Eat so you aren’t food for mosquitoes PDF Print E-mail

Rumors abound about natural ways to avoid pesky mosquito bites. Around 85% of your attractiveness to mosquitoes is genetic due to individual body chemistry, but you can take control of the 15% and make choices that limit how many bugs want to bite you at your next picnic or barbeque.

What you eat can make a difference. Garlic can help you release sulfur compounds through your skin that mask your natural scents that attract mosquitoes. Foods high in Vitamin B1, including sesame seeds, sunflower seeds, nuts, and fish may also help you to avoid bites.

Mosquitoes are attracted to lactic acid released by your body, so it helps to avoid salty and potassium rich foods during mosquito season.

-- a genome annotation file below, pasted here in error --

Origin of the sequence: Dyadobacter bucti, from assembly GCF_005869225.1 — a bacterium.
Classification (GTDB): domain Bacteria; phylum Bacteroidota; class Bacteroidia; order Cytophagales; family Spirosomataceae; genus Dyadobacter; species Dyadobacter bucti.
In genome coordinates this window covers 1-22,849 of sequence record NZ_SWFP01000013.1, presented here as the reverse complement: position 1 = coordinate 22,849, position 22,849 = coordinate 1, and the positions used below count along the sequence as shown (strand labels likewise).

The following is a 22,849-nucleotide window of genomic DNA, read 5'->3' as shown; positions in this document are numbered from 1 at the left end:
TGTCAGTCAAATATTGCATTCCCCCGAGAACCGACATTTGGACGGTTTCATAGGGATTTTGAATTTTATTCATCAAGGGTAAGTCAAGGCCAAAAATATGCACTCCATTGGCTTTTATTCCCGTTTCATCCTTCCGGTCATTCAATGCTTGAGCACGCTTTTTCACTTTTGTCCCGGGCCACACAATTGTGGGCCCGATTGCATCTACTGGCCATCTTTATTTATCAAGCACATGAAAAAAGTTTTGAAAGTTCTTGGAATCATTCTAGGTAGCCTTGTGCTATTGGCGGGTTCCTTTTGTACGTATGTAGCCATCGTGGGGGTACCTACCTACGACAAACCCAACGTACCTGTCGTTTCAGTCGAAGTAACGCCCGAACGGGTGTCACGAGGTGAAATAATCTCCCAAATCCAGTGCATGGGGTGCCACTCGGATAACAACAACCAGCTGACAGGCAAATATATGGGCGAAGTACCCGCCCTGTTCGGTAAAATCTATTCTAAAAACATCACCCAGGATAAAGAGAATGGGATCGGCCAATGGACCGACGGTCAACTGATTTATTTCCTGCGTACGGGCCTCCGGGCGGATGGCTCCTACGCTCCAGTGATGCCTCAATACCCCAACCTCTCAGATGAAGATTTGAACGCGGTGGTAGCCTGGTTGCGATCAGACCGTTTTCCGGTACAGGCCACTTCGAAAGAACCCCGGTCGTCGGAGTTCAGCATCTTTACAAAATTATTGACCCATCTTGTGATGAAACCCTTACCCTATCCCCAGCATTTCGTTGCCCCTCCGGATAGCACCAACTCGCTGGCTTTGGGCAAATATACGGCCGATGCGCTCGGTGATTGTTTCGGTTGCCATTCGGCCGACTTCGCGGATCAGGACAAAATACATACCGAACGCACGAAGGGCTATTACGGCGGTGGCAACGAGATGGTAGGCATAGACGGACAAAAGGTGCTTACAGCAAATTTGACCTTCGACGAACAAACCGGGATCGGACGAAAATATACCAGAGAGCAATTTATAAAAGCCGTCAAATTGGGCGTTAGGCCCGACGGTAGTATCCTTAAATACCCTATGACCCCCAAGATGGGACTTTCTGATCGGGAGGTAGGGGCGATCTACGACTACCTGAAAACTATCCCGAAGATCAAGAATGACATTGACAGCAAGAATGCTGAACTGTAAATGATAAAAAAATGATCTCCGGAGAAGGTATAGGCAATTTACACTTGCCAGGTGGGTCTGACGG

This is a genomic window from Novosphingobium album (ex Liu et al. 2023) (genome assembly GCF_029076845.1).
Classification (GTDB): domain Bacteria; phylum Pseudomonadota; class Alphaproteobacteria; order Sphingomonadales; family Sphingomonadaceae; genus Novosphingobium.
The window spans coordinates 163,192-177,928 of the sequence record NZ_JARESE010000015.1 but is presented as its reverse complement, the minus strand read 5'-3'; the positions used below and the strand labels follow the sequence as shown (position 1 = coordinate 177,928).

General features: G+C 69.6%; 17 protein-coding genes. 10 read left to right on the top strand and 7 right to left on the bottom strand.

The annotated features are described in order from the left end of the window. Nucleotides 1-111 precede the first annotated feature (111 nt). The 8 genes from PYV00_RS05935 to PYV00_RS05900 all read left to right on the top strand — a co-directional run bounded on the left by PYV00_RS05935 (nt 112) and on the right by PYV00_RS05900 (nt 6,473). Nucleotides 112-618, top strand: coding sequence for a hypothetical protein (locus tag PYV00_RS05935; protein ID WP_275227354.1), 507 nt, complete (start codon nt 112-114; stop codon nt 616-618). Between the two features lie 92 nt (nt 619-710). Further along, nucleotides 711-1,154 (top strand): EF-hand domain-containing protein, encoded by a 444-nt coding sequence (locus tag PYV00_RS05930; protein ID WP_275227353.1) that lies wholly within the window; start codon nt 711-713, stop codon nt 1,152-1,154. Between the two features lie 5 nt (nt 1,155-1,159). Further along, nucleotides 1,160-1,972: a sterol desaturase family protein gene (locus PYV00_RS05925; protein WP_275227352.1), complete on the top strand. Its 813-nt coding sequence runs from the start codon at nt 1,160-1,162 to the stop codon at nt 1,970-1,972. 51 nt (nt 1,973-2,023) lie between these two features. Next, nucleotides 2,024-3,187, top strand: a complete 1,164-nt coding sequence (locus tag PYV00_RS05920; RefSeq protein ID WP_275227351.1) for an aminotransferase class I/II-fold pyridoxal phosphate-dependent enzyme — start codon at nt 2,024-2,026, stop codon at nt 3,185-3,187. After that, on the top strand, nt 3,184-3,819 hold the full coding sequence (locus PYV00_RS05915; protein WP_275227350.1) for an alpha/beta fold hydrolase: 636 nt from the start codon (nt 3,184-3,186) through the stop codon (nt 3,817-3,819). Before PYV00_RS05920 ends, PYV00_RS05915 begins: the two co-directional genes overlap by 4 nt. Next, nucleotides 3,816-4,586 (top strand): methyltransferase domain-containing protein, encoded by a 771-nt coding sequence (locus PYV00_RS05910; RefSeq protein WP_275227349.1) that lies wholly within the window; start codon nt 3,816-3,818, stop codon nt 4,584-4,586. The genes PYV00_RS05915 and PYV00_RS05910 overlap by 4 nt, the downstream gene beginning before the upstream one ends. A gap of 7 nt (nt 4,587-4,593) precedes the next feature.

Blueberries, apples, watermelon, cucumbers, cabbage, and peppers are all good summer picnic choices. Potassium rich foods like bananas, potatoes, spinach, chocolate, avocadoes, and dried fruits may attract more mosquitoes so they are best to avoid before outdoor

Besides what you eat, choose to eat in sunny locations away from water, avoid dawn and dusk,
and wear long sleeved, light colored clothing so you can enjoy your meal without being eaten by

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